8 July 2011 — Strategic Culture Foundation
Since the collapse of the Warsaw Pact, the North Atlantic Treaty Organization (NATO) has made no secret of its goal to expand to the east, as well as into North and sub-Saharan Africa. After the fall of the Berlin Wall and the dissolution of the Soviet bloc, many observers believed that NATO’s raison d’etre had ceased to exist and that the collective ‘defensive’ organization would join the Warsaw Pact in historical oblivion. However, those Americans, Canadians, and Europeans who believe in a ‘new world order,’ led politically by the United States in concert with the European Union and Canada and militarily by NATO, re-invented NATO as an aggressive military pact with the goal of enforcing the will of a North American-European ‘axis’ on a expanded stage far beyond Europe or the North Atlantic.
NATO’s expansion to the east and south has been marked by a number of NATO-linked ‘Pentagonese’ alphabet soup fast track membership and associate member programs, including the Partnership for Peace (PfP), Istanbul Cooperation Initiative (ICI), Membership Action Plans (MAPs), Individual Partnership Plans (IPPs), and the Mediterranean Dialogue (MD).
NATO’s Nazi-like drang nach osten, or ‘thrust to the east,’began in earnest after the Czech-born U.S. Secretary of State Madeleine Albright pressed hard for NATO membership for the Czech Republic, Poland, and Hungary, while re-assuring Russia’s leadership in 1997 that such expansion would not result in NATO military bases or troops in the new NATO nations. Arch-Cold Warrior Zbigniew Brzezinski, a native of Poland, backed Albright and was a strong force behind what he called NATO’s ‘double enlargement.’ The influence of Eastern European émigrés like Albright (née Korbel) and Brzezinski, with their anti-Russian ‘baggage,’ influenced U.S. foreign policy in a way that was not in the best national security interests of the United States. As has been seen with the influence of American Jews on Middle East policy, Irish-Americans on the problems of Northern Ireland, and Cuban exiles on Latin American policy, the American ‘melting pot’ usually does not prevent generational biases against certain nations and regions of the world from worming their way into American foreign policy.NATO expansion to the borders of Russia stands as a case in point…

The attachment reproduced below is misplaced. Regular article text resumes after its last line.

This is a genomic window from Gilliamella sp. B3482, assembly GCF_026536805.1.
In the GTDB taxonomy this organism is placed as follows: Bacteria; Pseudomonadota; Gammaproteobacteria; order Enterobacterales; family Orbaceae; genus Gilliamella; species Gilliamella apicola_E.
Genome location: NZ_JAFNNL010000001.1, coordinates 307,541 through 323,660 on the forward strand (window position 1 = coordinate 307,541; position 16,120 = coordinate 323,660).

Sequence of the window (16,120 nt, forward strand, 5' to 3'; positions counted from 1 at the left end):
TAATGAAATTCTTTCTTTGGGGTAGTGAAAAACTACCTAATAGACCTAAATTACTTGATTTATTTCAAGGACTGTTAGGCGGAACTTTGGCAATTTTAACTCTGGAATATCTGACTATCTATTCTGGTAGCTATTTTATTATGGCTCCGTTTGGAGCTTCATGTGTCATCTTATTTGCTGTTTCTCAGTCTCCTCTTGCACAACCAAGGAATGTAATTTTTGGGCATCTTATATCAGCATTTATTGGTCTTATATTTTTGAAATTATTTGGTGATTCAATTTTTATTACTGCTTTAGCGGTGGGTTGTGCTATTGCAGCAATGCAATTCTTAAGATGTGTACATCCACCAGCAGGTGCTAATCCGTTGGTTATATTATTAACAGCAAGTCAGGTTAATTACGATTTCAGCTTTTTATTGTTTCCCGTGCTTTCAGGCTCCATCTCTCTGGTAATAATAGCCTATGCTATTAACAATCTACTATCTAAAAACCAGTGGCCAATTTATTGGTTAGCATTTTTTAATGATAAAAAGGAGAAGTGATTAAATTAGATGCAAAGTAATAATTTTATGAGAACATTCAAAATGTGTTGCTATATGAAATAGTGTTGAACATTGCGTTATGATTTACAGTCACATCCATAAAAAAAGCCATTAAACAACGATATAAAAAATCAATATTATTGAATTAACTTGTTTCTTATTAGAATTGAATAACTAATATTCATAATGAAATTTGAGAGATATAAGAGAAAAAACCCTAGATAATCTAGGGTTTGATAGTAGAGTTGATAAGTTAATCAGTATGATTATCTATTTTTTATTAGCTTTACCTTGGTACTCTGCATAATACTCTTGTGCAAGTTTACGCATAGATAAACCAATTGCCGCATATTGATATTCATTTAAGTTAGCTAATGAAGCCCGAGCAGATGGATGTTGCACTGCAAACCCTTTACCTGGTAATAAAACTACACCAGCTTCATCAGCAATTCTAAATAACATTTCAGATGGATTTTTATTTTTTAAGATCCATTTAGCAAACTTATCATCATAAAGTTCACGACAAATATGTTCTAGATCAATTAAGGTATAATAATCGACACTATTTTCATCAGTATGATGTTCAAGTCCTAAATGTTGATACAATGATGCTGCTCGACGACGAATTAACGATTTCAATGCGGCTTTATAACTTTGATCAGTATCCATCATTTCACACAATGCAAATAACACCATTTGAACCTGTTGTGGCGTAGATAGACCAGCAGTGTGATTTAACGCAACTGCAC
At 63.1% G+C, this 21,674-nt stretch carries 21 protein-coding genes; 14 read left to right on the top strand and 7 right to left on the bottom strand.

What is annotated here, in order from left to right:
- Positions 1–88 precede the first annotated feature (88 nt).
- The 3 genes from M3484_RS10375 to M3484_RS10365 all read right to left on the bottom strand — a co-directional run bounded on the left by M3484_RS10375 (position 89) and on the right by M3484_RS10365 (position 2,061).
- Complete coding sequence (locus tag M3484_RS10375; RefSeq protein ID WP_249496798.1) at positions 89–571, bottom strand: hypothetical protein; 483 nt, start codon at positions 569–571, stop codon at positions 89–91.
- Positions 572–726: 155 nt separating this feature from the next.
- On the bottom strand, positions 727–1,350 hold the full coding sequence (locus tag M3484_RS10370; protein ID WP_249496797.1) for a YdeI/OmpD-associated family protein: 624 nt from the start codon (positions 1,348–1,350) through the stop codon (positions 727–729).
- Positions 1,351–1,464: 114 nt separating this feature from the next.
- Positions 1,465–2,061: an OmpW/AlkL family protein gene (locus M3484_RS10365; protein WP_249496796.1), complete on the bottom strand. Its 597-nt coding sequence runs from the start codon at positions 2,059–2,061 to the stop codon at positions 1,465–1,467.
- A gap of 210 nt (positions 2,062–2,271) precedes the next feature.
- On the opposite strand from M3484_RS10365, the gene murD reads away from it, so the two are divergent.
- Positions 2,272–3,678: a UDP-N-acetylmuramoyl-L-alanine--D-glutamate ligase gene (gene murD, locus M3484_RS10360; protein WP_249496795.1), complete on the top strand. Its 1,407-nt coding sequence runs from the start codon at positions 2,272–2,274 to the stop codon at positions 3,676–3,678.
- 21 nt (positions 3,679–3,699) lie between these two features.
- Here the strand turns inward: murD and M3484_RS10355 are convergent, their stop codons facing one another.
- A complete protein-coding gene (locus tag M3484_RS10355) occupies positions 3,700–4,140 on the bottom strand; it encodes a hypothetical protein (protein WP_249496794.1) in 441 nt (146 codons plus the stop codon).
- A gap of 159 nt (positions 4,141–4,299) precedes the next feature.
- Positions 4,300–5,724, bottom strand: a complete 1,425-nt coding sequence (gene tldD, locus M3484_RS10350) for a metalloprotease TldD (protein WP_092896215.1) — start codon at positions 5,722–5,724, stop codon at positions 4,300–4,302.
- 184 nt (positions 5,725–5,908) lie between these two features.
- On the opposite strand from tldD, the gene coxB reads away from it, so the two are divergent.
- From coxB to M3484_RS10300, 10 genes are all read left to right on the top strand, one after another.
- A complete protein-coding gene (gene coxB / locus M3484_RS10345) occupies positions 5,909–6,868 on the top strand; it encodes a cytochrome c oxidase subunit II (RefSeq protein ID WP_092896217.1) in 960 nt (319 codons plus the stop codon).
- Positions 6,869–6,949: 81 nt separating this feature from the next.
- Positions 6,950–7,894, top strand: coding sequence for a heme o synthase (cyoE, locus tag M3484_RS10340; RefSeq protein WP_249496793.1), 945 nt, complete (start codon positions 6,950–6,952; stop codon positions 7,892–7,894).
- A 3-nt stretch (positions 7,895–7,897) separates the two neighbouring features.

It was also inferred by Clinton administration officials that NATO would never take in members along the Russian border. Both promises were hollow. On May 21, 1998, President Bill Clinton signed the NATO Enlargement Pact admitting the Czech Republic, Poland, and Hungary to NATO. The three nations became members of NATO the following year. Nine years later, the United States announced plans to establish anti-missile bases in Poland and a radar station in the Czech Republic.
In 2004, three years following NATO’s invocation for the first time of Article 5 of its charter after the 9/11 attack on the United States, stipulating that an attack on one member is an attack on all, NATO expanded to the Russian border when Estonia, Latvia, Lithuania (in addition to Bulgaria, Romania, Slovakia, and Slovenia) were admitted to membership. In 2009, NATO expanded to Albania and Croatia. That same year, France rejoined NATO’s military command structure, reversing Charles de Gaulle’s decision to withdraw from NATO’s military component in 1967.
Through the MAP, Ukraine and Georgia, deep within the former Soviet Union, were being actively considered for NATO membership and four Balkan states, Macedonia, Montenegro, Bosnia-Herzegovina, and NATO-occupied Kosovo, were angling for NATO membership. NATO also sent signals to three other nations that if there was a change in the political leadership and a subsequent change in foreign policy, Moldova, Belarus, and Serbia would be considered for NATO membership. Cyprus and Malta, members of the EU, have been under strong pressure to join NATO, especially as a result of the Libyan war and the regime changes in Egypt and Tunisia.
Albright and other Clinton administration foreign policy and military officials also presided over an eleven week NATO military air campaign against Yugoslavia. In another throwback to Nazi policies, the NATO campaign featured the first aerial bombardment of Belgrade since the German Luftwaffe pummeled the city during World War II.